Caretaker prime minister Boris Johnson has appointed Andrew Griffith as the new minister for exports.
Griffith replaces Mike Freer who resigned last week.
He has previously served as a policy minister and as director of the Number 10 Policy Unit, as well as sitting on parliamentary committees for procedure and science and technology.
The MP for Arundel and South Downs was also appointed a ‘Net Zero Business Champion’ in the run-up to COP26 last year.
The new exports minister tweeted on Friday that he was “honoured” to have landed the new role in Johnson’s interim government.
“There is no greater mission than helping British businesses export more, grow the economy faster and add high skill, high wage jobs,” he said.
IOE&IT director general Marco Forgione has written to the new minister to welcome him into the role, highlighting the challenges currently faced by the UK’s exporters.
“As you know, British exporters are currently facing real challenges,” he wrote. “Firms delivering goods and services are expecting to see their incomes slump throughout the rest of this year, after falling almost 2% between May and June this year, as demonstrated by our recent Exporter Monitor report”.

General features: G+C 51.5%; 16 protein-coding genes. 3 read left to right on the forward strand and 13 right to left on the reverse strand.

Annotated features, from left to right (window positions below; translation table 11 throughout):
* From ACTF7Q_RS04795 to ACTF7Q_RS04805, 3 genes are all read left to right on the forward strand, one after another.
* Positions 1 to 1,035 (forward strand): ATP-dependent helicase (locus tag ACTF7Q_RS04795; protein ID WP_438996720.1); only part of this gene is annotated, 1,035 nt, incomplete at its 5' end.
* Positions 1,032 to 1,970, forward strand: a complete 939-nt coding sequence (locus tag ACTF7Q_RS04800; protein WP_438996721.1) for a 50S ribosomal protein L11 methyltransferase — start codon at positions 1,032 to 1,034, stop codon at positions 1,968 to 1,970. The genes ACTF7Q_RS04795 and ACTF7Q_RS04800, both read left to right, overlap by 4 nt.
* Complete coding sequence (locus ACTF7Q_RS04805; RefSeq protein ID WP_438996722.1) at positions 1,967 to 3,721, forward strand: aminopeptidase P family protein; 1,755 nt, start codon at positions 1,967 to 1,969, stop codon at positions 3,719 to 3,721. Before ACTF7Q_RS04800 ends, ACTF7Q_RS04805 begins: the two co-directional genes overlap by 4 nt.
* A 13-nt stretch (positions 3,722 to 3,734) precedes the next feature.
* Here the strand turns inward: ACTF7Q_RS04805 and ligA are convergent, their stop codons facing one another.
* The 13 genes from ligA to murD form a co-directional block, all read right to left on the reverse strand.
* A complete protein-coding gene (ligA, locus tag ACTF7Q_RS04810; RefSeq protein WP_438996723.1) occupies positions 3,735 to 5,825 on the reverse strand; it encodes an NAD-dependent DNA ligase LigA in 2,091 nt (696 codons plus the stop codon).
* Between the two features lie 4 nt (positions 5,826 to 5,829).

“We believe that our position as a trusted interlocuter can be of great use in governmental discussions with businesses (such as our members) going forward,” he added.
Who is he?
Griffith began his career as a corporate finance manager at PricewaterhouseCoopers in the mid-90s before climbing the ladder at Sky over a 20-year period, culminating in him becoming the firm’s chief operating officer in 2016.
He left Sky in 2019 and successfully stood for parliament in Boris Johnson’s election win that year, having previously failed to become the MP for Corby in 2001 and 2005.
Johnson used Griffith’s London townhouse as his campaign headquarters for the 2019 election. Griffith had been the outgoing PM’s chief business adviser until becoming an MP.
Shoes to fill
Forgione also wrote to Griffith’s predecessor Mike Freer to wish him well for the future.
“I was sorry to hear that you will no longer be in the Department for International Trade, as we at the IOE&IT have truly appreciated your commitment to the export agenda and supporting the flourishing of trade on the international stage,” he wrote.